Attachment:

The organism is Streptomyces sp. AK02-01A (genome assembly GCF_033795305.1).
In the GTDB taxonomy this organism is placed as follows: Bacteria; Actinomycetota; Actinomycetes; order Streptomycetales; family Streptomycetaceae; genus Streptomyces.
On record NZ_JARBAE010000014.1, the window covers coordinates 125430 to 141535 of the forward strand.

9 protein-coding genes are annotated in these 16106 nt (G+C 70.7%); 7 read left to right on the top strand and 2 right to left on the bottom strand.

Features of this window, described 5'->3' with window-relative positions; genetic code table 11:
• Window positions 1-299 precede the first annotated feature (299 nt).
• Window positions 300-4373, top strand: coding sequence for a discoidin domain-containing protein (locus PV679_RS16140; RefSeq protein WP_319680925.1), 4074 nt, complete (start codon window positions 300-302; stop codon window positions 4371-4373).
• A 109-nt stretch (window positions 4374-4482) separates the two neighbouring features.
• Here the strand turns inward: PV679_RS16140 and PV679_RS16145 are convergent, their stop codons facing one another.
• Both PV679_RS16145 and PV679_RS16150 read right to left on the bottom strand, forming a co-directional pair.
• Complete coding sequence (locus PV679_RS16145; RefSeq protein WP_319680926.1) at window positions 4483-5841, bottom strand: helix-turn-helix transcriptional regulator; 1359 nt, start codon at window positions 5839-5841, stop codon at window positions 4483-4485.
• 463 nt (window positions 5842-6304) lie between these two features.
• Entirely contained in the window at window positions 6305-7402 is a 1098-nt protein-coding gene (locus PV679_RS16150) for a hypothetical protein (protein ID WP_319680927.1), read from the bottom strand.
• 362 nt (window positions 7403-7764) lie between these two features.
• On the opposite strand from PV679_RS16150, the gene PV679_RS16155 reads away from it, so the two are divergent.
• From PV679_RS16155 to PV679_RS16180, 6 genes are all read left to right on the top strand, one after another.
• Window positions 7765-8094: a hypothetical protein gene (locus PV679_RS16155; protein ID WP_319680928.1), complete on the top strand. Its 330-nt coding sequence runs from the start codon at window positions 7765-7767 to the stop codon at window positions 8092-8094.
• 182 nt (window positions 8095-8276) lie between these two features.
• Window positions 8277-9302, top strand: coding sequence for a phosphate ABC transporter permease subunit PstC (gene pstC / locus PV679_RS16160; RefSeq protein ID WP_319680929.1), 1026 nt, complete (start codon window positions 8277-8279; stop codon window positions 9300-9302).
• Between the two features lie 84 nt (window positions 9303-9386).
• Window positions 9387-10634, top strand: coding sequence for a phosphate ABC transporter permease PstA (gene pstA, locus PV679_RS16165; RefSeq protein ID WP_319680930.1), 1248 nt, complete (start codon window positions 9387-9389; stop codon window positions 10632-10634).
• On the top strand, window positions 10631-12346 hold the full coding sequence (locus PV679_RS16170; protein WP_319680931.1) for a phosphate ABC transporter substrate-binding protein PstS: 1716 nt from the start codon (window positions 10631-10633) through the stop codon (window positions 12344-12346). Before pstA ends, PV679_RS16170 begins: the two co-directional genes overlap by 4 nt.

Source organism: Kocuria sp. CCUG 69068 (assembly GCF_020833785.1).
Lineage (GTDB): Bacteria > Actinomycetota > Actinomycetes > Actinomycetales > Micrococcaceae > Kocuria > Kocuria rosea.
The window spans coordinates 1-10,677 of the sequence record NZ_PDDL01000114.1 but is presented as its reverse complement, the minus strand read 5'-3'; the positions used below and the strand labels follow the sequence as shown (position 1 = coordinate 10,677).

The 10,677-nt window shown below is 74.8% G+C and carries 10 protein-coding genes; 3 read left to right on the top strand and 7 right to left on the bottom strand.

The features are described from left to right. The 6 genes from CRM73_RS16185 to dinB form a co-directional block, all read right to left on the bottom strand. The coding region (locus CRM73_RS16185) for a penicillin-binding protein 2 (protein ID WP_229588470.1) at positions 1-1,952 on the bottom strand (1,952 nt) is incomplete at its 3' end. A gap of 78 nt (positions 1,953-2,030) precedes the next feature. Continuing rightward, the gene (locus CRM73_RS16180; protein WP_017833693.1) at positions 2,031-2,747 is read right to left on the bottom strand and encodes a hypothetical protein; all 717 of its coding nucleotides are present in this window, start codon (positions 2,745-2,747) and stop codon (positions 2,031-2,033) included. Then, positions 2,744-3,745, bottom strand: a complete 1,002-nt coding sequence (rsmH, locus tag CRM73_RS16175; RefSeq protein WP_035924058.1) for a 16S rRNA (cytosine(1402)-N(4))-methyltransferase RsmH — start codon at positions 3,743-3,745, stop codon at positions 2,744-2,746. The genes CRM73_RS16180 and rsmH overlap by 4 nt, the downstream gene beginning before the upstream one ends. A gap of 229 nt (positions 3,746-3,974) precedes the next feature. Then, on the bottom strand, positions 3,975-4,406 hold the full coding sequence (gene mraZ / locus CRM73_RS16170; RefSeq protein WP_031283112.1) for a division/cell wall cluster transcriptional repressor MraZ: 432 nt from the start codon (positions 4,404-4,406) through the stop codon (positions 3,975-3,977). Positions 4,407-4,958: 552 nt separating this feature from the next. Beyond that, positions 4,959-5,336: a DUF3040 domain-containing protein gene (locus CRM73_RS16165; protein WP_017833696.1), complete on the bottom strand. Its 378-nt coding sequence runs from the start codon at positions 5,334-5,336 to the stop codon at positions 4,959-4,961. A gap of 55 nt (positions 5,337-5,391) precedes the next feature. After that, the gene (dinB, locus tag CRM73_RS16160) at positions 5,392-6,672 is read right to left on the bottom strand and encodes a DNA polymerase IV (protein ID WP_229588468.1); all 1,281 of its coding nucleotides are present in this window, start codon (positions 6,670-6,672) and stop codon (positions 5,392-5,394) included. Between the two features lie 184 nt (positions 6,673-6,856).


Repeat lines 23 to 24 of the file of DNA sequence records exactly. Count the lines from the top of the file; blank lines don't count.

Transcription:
Source organism: Kocuria sp. CCUG 69068 (assembly GCF_020833785.1).
Lineage (GTDB): Bacteria > Actinomycetota > Actinomycetes > Actinomycetales > Micrococcaceae > Kocuria > Kocuria rosea.